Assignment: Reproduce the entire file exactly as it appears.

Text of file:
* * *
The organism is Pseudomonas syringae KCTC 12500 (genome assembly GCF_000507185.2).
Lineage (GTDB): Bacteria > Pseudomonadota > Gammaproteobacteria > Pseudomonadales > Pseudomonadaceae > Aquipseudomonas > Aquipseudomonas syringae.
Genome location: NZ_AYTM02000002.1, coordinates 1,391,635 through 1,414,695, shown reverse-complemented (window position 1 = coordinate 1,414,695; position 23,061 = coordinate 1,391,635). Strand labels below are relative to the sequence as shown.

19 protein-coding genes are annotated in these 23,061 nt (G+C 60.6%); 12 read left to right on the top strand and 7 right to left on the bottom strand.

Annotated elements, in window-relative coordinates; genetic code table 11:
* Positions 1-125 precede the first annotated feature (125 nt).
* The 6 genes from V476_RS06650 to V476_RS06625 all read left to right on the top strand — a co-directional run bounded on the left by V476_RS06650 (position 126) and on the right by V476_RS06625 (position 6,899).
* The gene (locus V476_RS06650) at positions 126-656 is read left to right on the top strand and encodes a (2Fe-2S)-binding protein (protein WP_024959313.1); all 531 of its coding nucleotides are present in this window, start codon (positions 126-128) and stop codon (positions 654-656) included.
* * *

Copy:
The organism is Pseudomonas syringae KCTC 12500 (genome assembly GCF_000507185.2).
Lineage (GTDB): Bacteria > Pseudomonadota > Gammaproteobacteria > Pseudomonadales > Pseudomonadaceae > Aquipseudomonas > Aquipseudomonas syringae.
Genome location: NZ_AYTM02000002.1, coordinates 1,391,635 through 1,414,695, shown reverse-complemented (window position 1 = coordinate 1,414,695; position 23,061 = coordinate 1,391,635). Strand labels below are relative to the sequence as shown.

19 protein-coding genes are annotated in these 23,061 nt (G+C 60.6%); 12 read left to right on the top strand and 7 right to left on the bottom strand.

Annotated elements, in window-relative coordinates; genetic code table 11:
* Positions 1-125 precede the first annotated feature (125 nt).
* The 6 genes from V476_RS06650 to V476_RS06625 all read left to right on the top strand — a co-directional run bounded on the left by V476_RS06650 (position 126) and on the right by V476_RS06625 (position 6,899).
* The gene (locus V476_RS06650) at positions 126-656 is read left to right on the top strand and encodes a (2Fe-2S)-binding protein (protein WP_024959313.1); all 531 of its coding nucleotides are present in this window, start codon (positions 126-128) and stop codon (positions 654-656) included.